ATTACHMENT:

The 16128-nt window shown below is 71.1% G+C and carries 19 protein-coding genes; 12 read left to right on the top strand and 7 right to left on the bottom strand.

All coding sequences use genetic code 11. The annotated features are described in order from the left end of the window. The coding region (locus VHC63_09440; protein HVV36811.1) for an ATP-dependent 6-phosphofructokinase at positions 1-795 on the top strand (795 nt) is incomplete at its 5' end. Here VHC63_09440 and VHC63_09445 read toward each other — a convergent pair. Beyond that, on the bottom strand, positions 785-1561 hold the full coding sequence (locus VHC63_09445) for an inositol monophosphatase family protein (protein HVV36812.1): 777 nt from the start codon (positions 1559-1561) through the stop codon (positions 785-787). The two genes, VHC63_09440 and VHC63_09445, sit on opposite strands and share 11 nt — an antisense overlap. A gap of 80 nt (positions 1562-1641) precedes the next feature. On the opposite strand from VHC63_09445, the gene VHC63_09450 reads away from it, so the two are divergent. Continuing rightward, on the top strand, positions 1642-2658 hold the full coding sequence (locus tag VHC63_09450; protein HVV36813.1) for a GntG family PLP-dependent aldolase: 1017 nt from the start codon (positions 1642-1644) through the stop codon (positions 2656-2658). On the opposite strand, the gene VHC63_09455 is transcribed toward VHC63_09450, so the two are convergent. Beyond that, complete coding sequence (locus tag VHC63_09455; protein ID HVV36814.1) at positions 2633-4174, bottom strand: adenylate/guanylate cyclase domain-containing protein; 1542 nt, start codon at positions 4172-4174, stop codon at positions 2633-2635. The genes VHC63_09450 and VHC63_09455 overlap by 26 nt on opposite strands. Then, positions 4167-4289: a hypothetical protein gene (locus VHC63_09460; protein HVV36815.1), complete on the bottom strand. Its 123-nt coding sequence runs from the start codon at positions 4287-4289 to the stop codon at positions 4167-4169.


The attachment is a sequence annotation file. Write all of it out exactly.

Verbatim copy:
The 16128-nt window shown below is 71.1% G+C and carries 19 protein-coding genes; 12 read left to right on the top strand and 7 right to left on the bottom strand.

All coding sequences use genetic code 11. The annotated features are described in order from the left end of the window. The coding region (locus VHC63_09440; protein HVV36811.1) for an ATP-dependent 6-phosphofructokinase at positions 1-795 on the top strand (795 nt) is incomplete at its 5' end. Here VHC63_09440 and VHC63_09445 read toward each other — a convergent pair. Beyond that, on the bottom strand, positions 785-1561 hold the full coding sequence (locus VHC63_09445) for an inositol monophosphatase family protein (protein HVV36812.1): 777 nt from the start codon (positions 1559-1561) through the stop codon (positions 785-787). The two genes, VHC63_09440 and VHC63_09445, sit on opposite strands and share 11 nt — an antisense overlap. A gap of 80 nt (positions 1562-1641) precedes the next feature. On the opposite strand from VHC63_09445, the gene VHC63_09450 reads away from it, so the two are divergent. Continuing rightward, on the top strand, positions 1642-2658 hold the full coding sequence (locus tag VHC63_09450; protein HVV36813.1) for a GntG family PLP-dependent aldolase: 1017 nt from the start codon (positions 1642-1644) through the stop codon (positions 2656-2658). On the opposite strand, the gene VHC63_09455 is transcribed toward VHC63_09450, so the two are convergent. Beyond that, complete coding sequence (locus tag VHC63_09455; protein ID HVV36814.1) at positions 2633-4174, bottom strand: adenylate/guanylate cyclase domain-containing protein; 1542 nt, start codon at positions 4172-4174, stop codon at positions 2633-2635. The genes VHC63_09450 and VHC63_09455 overlap by 26 nt on opposite strands. Then, positions 4167-4289: a hypothetical protein gene (locus VHC63_09460; protein HVV36815.1), complete on the bottom strand. Its 123-nt coding sequence runs from the start codon at positions 4287-4289 to the stop codon at positions 4167-4169.